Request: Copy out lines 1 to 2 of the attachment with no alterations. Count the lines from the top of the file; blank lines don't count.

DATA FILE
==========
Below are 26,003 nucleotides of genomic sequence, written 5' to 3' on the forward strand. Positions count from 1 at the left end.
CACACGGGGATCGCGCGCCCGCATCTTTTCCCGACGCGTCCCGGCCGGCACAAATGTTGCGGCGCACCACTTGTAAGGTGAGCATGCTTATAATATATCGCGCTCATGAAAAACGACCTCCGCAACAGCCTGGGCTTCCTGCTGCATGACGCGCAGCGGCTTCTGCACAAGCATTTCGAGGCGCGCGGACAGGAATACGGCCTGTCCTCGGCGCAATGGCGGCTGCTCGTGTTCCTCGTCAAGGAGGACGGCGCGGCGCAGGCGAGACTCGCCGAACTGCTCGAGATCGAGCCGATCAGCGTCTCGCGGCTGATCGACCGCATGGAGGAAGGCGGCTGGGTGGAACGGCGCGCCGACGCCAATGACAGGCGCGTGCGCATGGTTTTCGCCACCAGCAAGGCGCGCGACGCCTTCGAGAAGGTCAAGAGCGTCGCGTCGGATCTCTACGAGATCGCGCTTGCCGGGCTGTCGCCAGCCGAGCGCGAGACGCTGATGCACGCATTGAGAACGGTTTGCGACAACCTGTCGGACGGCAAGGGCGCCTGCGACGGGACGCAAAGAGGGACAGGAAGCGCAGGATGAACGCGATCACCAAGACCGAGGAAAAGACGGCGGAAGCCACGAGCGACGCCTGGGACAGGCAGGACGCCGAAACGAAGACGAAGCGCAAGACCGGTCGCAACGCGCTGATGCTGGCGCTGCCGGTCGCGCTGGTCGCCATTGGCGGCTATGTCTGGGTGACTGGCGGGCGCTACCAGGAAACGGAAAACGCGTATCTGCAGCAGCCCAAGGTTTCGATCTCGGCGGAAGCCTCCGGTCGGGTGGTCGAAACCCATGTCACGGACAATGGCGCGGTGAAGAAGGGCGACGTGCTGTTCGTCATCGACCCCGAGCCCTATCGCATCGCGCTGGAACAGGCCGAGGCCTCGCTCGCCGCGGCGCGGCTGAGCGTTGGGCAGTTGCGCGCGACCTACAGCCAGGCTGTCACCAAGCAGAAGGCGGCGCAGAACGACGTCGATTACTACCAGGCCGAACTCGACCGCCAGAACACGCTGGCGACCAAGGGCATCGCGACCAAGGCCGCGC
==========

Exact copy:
Below are 26,003 nucleotides of genomic sequence, written 5' to 3' on the forward strand. Positions count from 1 at the left end.
CACACGGGGATCGCGCGCCCGCATCTTTTCCCGACGCGTCCCGGCCGGCACAAATGTTGCGGCGCACCACTTGTAAGGTGAGCATGCTTATAATATATCGCGCTCATGAAAAACGACCTCCGCAACAGCCTGGGCTTCCTGCTGCATGACGCGCAGCGGCTTCTGCACAAGCATTTCGAGGCGCGCGGACAGGAATACGGCCTGTCCTCGGCGCAATGGCGGCTGCTCGTGTTCCTCGTCAAGGAGGACGGCGCGGCGCAGGCGAGACTCGCCGAACTGCTCGAGATCGAGCCGATCAGCGTCTCGCGGCTGATCGACCGCATGGAGGAAGGCGGCTGGGTGGAACGGCGCGCCGACGCCAATGACAGGCGCGTGCGCATGGTTTTCGCCACCAGCAAGGCGCGCGACGCCTTCGAGAAGGTCAAGAGCGTCGCGTCGGATCTCTACGAGATCGCGCTTGCCGGGCTGTCGCCAGCCGAGCGCGAGACGCTGATGCACGCATTGAGAACGGTTTGCGACAACCTGTCGGACGGCAAGGGCGCCTGCGACGGGACGCAAAGAGGGACAGGAAGCGCAGGATGAACGCGATCACCAAGACCGAGGAAAAGACGGCGGAAGCCACGAGCGACGCCTGGGACAGGCAGGACGCCGAAACGAAGACGAAGCGCAAGACCGGTCGCAACGCGCTGATGCTGGCGCTGCCGGTCGCGCTGGTCGCCATTGGCGGCTATGTCTGGGTGACTGGCGGGCGCTACCAGGAAACGGAAAACGCGTATCTGCAGCAGCCCAAGGTTTCGATCTCGGCGGAAGCCTCCGGTCGGGTGGTCGAAACCCATGTCACGGACAATGGCGCGGTGAAGAAGGGCGACGTGCTGTTCGTCATCGACCCCGAGCCCTATCGCATCGCGCTGGAACAGGCCGAGGCCTCGCTCGCCGCGGCGCGGCTGAGCGTTGGGCAGTTGCGCGCGACCTACAGCCAGGCTGTCACCAAGCAGAAGGCGGCGCAGAACGACGTCGATTACTACCAGGCCGAACTCGACCGCCAGAACACGCTGGCGACCAAGGGCATCGCGACCAAGGCCGCGC